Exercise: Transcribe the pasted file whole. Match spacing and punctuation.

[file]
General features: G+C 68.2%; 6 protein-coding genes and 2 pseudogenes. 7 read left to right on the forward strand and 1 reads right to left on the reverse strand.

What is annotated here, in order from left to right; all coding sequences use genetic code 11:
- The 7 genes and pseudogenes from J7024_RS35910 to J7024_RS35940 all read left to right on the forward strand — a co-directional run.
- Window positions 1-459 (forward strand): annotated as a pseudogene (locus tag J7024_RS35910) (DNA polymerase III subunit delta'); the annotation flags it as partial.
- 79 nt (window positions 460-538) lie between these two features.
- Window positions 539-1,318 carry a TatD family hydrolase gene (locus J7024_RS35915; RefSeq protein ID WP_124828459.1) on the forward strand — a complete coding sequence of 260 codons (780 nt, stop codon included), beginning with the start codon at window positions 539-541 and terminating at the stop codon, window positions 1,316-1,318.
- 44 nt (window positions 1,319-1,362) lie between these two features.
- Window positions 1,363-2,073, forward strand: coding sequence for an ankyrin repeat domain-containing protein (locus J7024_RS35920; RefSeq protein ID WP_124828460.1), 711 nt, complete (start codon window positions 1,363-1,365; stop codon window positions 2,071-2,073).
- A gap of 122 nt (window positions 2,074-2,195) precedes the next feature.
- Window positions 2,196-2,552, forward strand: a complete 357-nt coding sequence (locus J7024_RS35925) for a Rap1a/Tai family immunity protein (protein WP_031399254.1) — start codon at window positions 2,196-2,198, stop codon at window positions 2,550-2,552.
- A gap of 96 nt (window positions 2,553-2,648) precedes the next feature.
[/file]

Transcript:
General features: G+C 68.2%; 6 protein-coding genes and 2 pseudogenes. 7 read left to right on the forward strand and 1 reads right to left on the reverse strand.

What is annotated here, in order from left to right; all coding sequences use genetic code 11:
- The 7 genes and pseudogenes from J7024_RS35910 to J7024_RS35940 all read left to right on the forward strand — a co-directional run.
- Window positions 1-459 (forward strand): annotated as a pseudogene (locus tag J7024_RS35910) (DNA polymerase III subunit delta'); the annotation flags it as partial.
- 79 nt (window positions 460-538) lie between these two features.
- Window positions 539-1,318 carry a TatD family hydrolase gene (locus J7024_RS35915; RefSeq protein ID WP_124828459.1) on the forward strand — a complete coding sequence of 260 codons (780 nt, stop codon included), beginning with the start codon at window positions 539-541 and terminating at the stop codon, window positions 1,316-1,318.
- 44 nt (window positions 1,319-1,362) lie between these two features.
- Window positions 1,363-2,073, forward strand: coding sequence for an ankyrin repeat domain-containing protein (locus J7024_RS35920; RefSeq protein ID WP_124828460.1), 711 nt, complete (start codon window positions 1,363-1,365; stop codon window positions 2,071-2,073).
- A gap of 122 nt (window positions 2,074-2,195) precedes the next feature.
- Window positions 2,196-2,552, forward strand: a complete 357-nt coding sequence (locus J7024_RS35925) for a Rap1a/Tai family immunity protein (protein WP_031399254.1) — start codon at window positions 2,196-2,198, stop codon at window positions 2,550-2,552.
- A gap of 96 nt (window positions 2,553-2,648) precedes the next feature.